Staying Motivated With Goals
With smart, attainable goals (link to article 1) and mapped-out solutions for the inevitable obstacles ahead (link to article 2), you’re headed for goal success, but what do you do when your willpower begins to wain along the way?
In a world where busyness is worn as a badge of honour and there are more distractions than ever, our motivation tends to slump in favour of the easy option. At the end of a hectic day, dragging yourself to the gym or cleaning out your wardrobe seems at best unappealing and at worst a total nightmare. Drive is not merely something we inherently “have,” but with some tactical methods, you can grow it in abundance and reap the rewards!
Visualise the end result
Achieving your goals isn’t purely about what you gain at the end, but what you learn on your way there. That said, the end result is a goldmine of motivation. So keep your eyes focussed firmly on the prize and imagine, daily, how you will feel once you have achieved your goals. Imagine the relief, the excitement, the sense of accomplishment.
Repeat a personal mantra on days when you’re really lacking incentive. It could be something like “I can do this. I’m strong,” or “today’s gym session is going to be a huge success. It’s making me stronger!”
There’s no “big secret” to achievement and success, it’s all right there in your head. So believe in yourself and your actions will follow suit.
Stick with like-minded people
Nothing is more motivating than a friend cheering you on. So surround yourself with positive people whose energy you can tap into for a much-needed motivation boost.
Even better, work on your goals with friends. Organise workout dates, book clubs, dance classes and non-smoking work breaks. Overcoming your weaker self is so much easier with a friend in tow. Plus, if tackling your toughest goals is ever going to be fun, it will be in the company of encouraging others.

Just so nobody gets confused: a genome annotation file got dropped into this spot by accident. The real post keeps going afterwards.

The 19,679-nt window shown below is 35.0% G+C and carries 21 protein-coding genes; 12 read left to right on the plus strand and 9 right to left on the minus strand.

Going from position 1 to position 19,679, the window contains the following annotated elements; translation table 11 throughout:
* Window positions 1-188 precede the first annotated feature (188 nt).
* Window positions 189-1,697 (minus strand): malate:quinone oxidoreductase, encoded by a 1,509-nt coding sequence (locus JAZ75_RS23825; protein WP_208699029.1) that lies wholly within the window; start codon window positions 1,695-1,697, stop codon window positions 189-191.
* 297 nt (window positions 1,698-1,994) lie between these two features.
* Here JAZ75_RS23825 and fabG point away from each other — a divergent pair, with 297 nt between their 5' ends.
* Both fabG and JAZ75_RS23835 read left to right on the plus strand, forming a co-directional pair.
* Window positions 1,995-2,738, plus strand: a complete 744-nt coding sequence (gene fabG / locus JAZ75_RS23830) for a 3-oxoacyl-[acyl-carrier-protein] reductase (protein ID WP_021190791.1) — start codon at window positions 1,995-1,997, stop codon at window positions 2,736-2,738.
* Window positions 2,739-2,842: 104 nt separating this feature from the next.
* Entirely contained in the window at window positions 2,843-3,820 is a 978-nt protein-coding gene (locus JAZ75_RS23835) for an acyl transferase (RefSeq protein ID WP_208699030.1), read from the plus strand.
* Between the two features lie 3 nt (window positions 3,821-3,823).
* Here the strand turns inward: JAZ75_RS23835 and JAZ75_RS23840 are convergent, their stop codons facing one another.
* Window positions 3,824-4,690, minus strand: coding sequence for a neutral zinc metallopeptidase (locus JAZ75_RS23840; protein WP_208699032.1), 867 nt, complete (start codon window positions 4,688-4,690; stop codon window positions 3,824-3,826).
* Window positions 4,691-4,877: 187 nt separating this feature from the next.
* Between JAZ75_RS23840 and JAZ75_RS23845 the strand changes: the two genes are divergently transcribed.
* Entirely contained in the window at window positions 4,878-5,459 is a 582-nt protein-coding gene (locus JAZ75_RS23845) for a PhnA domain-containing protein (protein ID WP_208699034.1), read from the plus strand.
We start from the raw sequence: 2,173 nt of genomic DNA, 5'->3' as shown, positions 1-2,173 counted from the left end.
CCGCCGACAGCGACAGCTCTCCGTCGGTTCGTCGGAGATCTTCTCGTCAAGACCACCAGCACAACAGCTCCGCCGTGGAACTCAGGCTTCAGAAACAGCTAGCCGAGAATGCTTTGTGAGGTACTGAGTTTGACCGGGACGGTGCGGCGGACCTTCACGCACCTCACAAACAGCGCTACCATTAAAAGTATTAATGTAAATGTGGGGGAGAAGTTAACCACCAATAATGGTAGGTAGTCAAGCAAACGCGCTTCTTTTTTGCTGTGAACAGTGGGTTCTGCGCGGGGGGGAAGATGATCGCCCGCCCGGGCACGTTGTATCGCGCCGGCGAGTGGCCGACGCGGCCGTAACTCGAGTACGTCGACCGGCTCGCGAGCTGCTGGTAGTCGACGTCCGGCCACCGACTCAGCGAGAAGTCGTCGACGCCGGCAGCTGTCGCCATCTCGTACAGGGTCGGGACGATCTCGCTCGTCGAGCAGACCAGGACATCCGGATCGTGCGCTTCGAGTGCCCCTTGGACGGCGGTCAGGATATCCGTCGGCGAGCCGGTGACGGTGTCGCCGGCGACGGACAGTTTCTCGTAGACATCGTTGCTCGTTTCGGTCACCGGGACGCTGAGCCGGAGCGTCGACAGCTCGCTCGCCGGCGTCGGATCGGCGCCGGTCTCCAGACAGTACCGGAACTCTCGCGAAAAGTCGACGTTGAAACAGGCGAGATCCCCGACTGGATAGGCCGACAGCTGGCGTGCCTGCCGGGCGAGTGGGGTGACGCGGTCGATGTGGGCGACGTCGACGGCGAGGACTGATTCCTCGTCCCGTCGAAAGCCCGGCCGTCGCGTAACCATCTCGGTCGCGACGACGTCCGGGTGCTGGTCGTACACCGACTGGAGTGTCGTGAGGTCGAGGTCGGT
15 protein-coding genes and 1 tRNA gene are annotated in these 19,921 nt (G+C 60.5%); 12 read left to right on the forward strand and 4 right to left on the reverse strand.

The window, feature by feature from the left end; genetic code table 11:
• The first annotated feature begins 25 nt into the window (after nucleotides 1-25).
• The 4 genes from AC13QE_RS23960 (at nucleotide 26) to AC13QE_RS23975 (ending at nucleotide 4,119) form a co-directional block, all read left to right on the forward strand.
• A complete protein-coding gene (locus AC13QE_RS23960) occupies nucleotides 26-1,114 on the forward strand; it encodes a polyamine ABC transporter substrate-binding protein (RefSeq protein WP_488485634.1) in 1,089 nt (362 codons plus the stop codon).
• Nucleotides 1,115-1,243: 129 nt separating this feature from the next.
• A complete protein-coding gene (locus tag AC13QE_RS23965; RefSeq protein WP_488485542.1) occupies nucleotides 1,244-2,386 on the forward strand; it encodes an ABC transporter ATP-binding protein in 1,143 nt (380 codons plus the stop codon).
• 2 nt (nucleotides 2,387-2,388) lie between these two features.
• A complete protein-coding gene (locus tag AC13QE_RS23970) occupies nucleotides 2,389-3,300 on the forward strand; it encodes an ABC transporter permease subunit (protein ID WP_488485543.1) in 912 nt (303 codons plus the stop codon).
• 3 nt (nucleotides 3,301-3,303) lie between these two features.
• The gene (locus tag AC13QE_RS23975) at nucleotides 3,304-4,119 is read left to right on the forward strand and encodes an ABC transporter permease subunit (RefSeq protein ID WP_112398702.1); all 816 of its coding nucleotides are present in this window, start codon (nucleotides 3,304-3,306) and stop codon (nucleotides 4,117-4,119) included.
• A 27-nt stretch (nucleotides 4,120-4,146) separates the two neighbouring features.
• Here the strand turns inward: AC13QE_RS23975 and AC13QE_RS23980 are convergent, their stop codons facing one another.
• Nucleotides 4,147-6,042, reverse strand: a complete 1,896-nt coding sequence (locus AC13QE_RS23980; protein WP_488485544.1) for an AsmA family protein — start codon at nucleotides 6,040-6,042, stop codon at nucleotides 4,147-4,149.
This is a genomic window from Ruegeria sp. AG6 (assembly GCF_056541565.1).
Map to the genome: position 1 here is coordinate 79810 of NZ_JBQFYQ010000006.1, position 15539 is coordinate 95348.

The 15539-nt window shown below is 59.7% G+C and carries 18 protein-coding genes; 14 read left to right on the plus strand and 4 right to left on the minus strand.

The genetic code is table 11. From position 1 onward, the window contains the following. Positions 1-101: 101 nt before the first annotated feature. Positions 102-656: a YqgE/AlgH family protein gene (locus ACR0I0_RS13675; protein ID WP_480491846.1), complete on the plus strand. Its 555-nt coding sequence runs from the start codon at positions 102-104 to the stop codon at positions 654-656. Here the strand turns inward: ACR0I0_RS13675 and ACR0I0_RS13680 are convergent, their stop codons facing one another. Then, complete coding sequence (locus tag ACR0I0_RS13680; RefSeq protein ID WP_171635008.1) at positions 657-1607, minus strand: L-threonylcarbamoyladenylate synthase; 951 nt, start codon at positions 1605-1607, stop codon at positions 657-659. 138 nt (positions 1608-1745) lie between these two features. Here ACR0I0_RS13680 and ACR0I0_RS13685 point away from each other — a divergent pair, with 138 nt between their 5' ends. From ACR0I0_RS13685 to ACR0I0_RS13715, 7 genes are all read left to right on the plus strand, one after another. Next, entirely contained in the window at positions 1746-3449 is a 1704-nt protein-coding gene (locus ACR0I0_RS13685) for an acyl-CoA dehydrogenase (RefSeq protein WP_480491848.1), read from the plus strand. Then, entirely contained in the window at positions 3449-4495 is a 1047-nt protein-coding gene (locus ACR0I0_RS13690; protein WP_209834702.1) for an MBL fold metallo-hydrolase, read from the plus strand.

Break it down
Like any large undertaking, goals are more manageable broken down into smaller, more task-oriented goals. So if you’re staring into the abyss of a monstrously-sized goal, start by setting small weekly or daily tasks. For example, if your goal is to re-organise your wardrobe, begin by tackling the shoes, then move onto the coats, then the jumpers, etc.
When you’ve set yourself a big goal, it’s easy to become overwhelmed by all the steps you need to fulfil it. An over-stimulated mind is no way to start, so take time to move the process from your cluttered head to an organised list. It might be helpful to sit down with a friend or family member and talk through how you plan to complete your goal. Schedule specific times for each task and watch your motivation flourish as you tick off each one.
Keep the big picture in mind
“Zooming out,” or in other words keeping the big picture in mind, is infinitely helpful when you need a metaphorical kick up the bum. The everyday, menial tasks can easily drain your motivation, but staying focussed on the bigger picture – what all the smaller tasks will eventually lead to – is key to keeping on track.
For example, getting to the gym on a rainy, dark evening might not be the most attractive endeavour, but “zooming out” to feeling strong, healthy and fit makes it seem a whole lot more appealing.
Block out the “what ifs”
Often, lack of motivation is, in reality, a fear of failure. It’s a powerful distraction, but one you can overcome by taking control of what you can and throwing to the wind what you can’t. If you can’t control something, it’s a wasted effort worrying about it. And more often than not “what ifs” are out of our control (as in, “what if I can’t keep up in the class” or “what if I write this and no one reads it”). Channel that fear into focussing on doing your very best with what you can control.
Seek out positive info
Be proactive about finding your motivation. If you fill yourself with negative self-talk, you will manifest less-than-positive actions. But if you fill your ears and eyes with books, podcasts and articles containing uplifting and inspiring information, your motivation will appear in abundance.
Read the articles, buy the books and listen to the podcasts. Constant reminders that you are capable of achievement will keep your motivation bank filled to the brim.
It’s inevitable that there will be days you’re totally not in the mood to work towards your goal, but if you can do one small thing – even if it’s just sending an email, reading for ten minutes or doing a five-minute home workout – you won’t succumb to goal-failure. As long as you’re working at your goal, you’re not failing.
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